“I get a call one day that says, ‘Barbra Streisand needs clothes to go with the fur coat of yours she bought at Bergdorf Goodman.’ I thought I would die. I mean, she was my idol, my dream. I’m meeting her for the first time. Anne had died, so it was me and Louis [Dell‘Olio]. I had done these chenille sweaters that were on the cover of Vogue and Harper’s. Everybody loved them, but I caught on fire because they were flammable. So I’m sitting at my shrink’s office [smoking a cigarette], and my sweater goes on fire. So Barbra walks in; of course, she wants the chenille sweaters. I said, ‘no, not even a maybe.’ They’re all laid out because we’re taking them back from all the stores. We can’t sell them. Barbra says, ‘I want the sweaters.’ I said, ‘You can’t have them.’ You don’t tell Barbra no. No does not exist in her vernacular. After all these years, she’s like my sister. But then it’s the first time I’m meeting her. Can you see it now: ‘Barbra Streisand Goes Up in Flames in an Anne Klein Chenille Sweater.’ She calls the next day. ‘It’s Barbra. I’ll give you a legal letter. You won’t be responsible.’ I go, ‘Nope.’ Two days later, it’s ‘Just give me the yarn supplier.’ Still no. So after, I open up my new Vanity Fair, and there she is, in my chenille sweater, off the shoulder, exactly the way I do it, the leg up, the hat. And she wore it in a movie, ‘The Main Event.’ I’m like, ‘How the hell did she get it?'”

A Cold Assessment 

“So [at Donna Karan] I did the Seven Easy Pieces collection, which was the bodysuit, the wrap-and-tie skirt, the da-da-da, all of which was supposed to be at the Met this year. I was really honored that they wanted the Seven Easy Pieces. So I’m redoing the bodysuit, the ‘Cold-Shoulder’ that, God bless you all [at WWD], you killed me for.”

“I know, Donna. I wrote the review. You remind me constantly.”

“Sorry! I didn’t know it was you.”

“Yes, you did.”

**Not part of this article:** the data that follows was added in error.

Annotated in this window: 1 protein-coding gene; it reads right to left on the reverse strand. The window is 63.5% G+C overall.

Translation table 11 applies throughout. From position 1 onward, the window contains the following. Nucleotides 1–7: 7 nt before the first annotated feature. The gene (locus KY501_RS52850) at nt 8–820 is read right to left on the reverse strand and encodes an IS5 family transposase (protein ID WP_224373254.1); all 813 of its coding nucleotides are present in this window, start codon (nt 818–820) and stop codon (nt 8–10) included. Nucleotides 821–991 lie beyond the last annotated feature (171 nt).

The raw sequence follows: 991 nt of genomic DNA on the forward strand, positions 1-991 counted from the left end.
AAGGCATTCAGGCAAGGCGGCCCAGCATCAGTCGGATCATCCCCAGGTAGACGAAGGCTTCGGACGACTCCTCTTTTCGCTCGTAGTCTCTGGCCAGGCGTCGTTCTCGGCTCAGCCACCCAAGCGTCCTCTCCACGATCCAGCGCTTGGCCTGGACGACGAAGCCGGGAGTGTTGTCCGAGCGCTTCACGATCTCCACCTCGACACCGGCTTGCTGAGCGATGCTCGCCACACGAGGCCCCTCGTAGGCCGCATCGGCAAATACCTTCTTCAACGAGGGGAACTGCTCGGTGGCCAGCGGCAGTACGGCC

“And then Liza [Minnelli] comes in and gets a Cold-Shoulder, and then Hillary wears it to the [second] Inauguration. And I’m still wearing the Cold-Shoulder. Why? You never gain weight on your shoulder. I don’t care who the hell you are.”

Donna’s Alternate Political Universe 

“I had this idea that, what if we don’t have one president? We have five as a group, a collaboration. It was the mayor, Bloomberg; it was Oprah for communication, or somebody of that nature; it was a tech person, because technology is super-duper important — Bill Gates, because he’s so g-ddamned brilliant and he saw this [virus] coming. That’s three. A young Republican from Texas. I don’t know one at the moment. You put a group of people like that together, and you say, ‘OK, we’ve got a problem; we’ve got to come together and do this.’ In all honesty, that’s my biggest fear right now. How do we come together to deal with the crisis at hand? Who is going to be taking care of our government? Who is taking care of us?”

Donna was a little vague on that pesky matter of the Constitution, and on the fifth spot on her presidential team roster, maybe New York Gov. Andrew Cuomo. Or Joe Biden. “That’s why I said pick five. Put [him with] the other four, please God. You’ve got to help the man.”